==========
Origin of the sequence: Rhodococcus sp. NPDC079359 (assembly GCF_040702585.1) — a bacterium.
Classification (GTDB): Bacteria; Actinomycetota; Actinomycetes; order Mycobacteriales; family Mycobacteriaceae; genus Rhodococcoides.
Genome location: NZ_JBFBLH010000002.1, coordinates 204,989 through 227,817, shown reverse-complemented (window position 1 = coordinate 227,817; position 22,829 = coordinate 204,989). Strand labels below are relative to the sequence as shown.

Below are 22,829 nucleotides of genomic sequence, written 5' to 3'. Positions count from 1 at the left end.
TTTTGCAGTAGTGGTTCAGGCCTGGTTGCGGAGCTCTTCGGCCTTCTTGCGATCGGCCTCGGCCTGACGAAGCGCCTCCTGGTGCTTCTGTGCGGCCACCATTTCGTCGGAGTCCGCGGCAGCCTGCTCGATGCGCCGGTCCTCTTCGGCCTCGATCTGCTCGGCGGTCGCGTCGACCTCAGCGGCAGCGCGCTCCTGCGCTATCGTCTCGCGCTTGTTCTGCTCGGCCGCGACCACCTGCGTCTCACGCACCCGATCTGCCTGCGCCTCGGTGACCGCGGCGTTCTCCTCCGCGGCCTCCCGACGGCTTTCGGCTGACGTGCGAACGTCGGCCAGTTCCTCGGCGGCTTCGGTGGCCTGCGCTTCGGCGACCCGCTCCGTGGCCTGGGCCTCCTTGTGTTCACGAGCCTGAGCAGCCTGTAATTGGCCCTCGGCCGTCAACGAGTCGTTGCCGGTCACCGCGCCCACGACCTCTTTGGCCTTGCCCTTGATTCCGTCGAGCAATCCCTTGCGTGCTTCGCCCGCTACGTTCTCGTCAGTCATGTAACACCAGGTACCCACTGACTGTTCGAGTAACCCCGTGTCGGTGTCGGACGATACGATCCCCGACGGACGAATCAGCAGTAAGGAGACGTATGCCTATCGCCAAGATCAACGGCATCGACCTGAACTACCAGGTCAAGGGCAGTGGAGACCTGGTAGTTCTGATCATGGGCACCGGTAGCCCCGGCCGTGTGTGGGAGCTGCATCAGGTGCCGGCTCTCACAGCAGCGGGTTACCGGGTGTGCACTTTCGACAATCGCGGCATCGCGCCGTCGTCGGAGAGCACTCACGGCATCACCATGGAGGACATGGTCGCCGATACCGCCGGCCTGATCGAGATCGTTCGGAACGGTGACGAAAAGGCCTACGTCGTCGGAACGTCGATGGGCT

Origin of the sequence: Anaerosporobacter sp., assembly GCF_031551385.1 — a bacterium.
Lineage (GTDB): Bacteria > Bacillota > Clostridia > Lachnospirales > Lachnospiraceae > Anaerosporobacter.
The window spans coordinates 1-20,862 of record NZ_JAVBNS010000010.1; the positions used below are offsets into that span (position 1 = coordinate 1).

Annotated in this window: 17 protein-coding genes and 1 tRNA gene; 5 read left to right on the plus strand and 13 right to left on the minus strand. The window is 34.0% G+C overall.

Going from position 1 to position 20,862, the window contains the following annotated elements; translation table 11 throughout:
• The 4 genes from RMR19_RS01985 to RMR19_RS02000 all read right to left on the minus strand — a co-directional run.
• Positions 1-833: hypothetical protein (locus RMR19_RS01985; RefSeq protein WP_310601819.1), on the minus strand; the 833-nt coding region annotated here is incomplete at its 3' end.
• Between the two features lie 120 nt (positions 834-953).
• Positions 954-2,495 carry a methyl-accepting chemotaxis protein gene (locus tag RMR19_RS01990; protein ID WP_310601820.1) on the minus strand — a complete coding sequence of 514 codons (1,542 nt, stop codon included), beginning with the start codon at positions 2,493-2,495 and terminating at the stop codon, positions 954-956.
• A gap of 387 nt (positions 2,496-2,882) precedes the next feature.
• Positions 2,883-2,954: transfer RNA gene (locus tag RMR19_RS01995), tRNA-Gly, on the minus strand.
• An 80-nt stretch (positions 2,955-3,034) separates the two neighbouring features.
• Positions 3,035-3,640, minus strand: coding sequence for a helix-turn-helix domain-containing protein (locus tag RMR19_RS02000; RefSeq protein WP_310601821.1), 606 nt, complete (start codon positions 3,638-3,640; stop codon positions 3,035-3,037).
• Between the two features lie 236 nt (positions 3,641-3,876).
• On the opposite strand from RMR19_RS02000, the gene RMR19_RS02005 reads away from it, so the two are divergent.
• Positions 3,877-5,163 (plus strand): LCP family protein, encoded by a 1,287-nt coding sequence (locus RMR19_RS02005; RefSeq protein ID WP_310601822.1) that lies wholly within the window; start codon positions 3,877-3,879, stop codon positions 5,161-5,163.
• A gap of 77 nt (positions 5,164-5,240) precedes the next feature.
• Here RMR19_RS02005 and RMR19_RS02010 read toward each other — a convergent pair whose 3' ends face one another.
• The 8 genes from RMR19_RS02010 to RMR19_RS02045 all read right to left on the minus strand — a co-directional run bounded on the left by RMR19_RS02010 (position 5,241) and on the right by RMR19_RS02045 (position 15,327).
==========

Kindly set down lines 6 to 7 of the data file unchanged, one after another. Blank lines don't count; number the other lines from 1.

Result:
Origin of the sequence: Anaerosporobacter sp., assembly GCF_031551385.1 — a bacterium.
Lineage (GTDB): Bacteria > Bacillota > Clostridia > Lachnospirales > Lachnospiraceae > Anaerosporobacter.